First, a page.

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Journal Article

Retirement and socioeconomic differences in diurnal cortisol: longitudinal evidence from a cohort of British civil servants


Publication date

Mar 2018


Objectives: Early old age and the period around retirement are associated with a widening in socioeconomic inequalities in health. There are few studies that address the stress-biological factors related to this widening. This study examined whether retirement is associated with more advantageous (steeper) diurnal cortisol profiles, and differences in this association by occupational grade. Method: Data from the 7th (2002–2004), 8th (2006), and 9th (2007–09) phases of the London-based Whitehall II civil servants study were analysed. Thousand hundred and forty three respondents who were employed at phase 8 (mean age 59.9 years) and who had salivary cortisol measured from five samples collected across the day at phases 7 and 9 were analysed. Results: Retirement was associated with steeper diurnal slopes compared to those who remained in work. Employees in the lowest grades had flatter diurnal cortisol slopes compared to those in the highest grades. Low-grade retirees in particular had flatter diurnal slopes compared to high-grade retirees. Discussion: Socioeconomic differences in a biomarker associated with stress increase, rather than decrease, around the retirement period. These biological differences associated with transitions into retirement for different occupational groups may partly explain the pattern of widening social inequalities in health in early old age.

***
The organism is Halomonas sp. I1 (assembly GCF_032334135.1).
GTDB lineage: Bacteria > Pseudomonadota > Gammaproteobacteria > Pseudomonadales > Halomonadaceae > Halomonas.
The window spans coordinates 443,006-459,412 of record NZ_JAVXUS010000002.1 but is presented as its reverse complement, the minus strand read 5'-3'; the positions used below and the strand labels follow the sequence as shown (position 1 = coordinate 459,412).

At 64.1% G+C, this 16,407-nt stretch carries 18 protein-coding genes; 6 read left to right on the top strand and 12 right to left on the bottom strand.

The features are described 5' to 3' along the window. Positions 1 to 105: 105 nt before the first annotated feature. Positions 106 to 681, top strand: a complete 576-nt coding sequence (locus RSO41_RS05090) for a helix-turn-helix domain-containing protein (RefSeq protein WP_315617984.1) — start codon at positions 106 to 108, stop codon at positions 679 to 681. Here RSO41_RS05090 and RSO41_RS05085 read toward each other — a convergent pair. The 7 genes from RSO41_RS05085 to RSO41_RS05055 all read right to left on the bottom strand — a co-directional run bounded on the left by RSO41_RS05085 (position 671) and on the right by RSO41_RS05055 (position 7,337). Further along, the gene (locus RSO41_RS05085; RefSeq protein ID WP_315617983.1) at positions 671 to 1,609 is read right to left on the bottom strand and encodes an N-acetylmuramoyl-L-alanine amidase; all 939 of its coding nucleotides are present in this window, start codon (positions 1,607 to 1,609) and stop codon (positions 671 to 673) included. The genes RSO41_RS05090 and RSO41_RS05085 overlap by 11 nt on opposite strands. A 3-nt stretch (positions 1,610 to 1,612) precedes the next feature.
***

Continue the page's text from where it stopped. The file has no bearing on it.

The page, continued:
Published in

Journals of Gerontology: Series B: Psychological Sciences & Social Sciences

Volume and page numbers

73 , 447 -456





Older People, Labour Market, Health, Life Course Analysis, Social Stratification, and Biology


© The Author 2017. Published by Oxford University Press on behalf of The Gerontological Society of America.; Open Access; This is an Open Access article distributed under the terms of the Creative Commons Attribution License (, which permits unrestricted reuse, distribution, and reproduction in any medium, provided the original work is properly cited.

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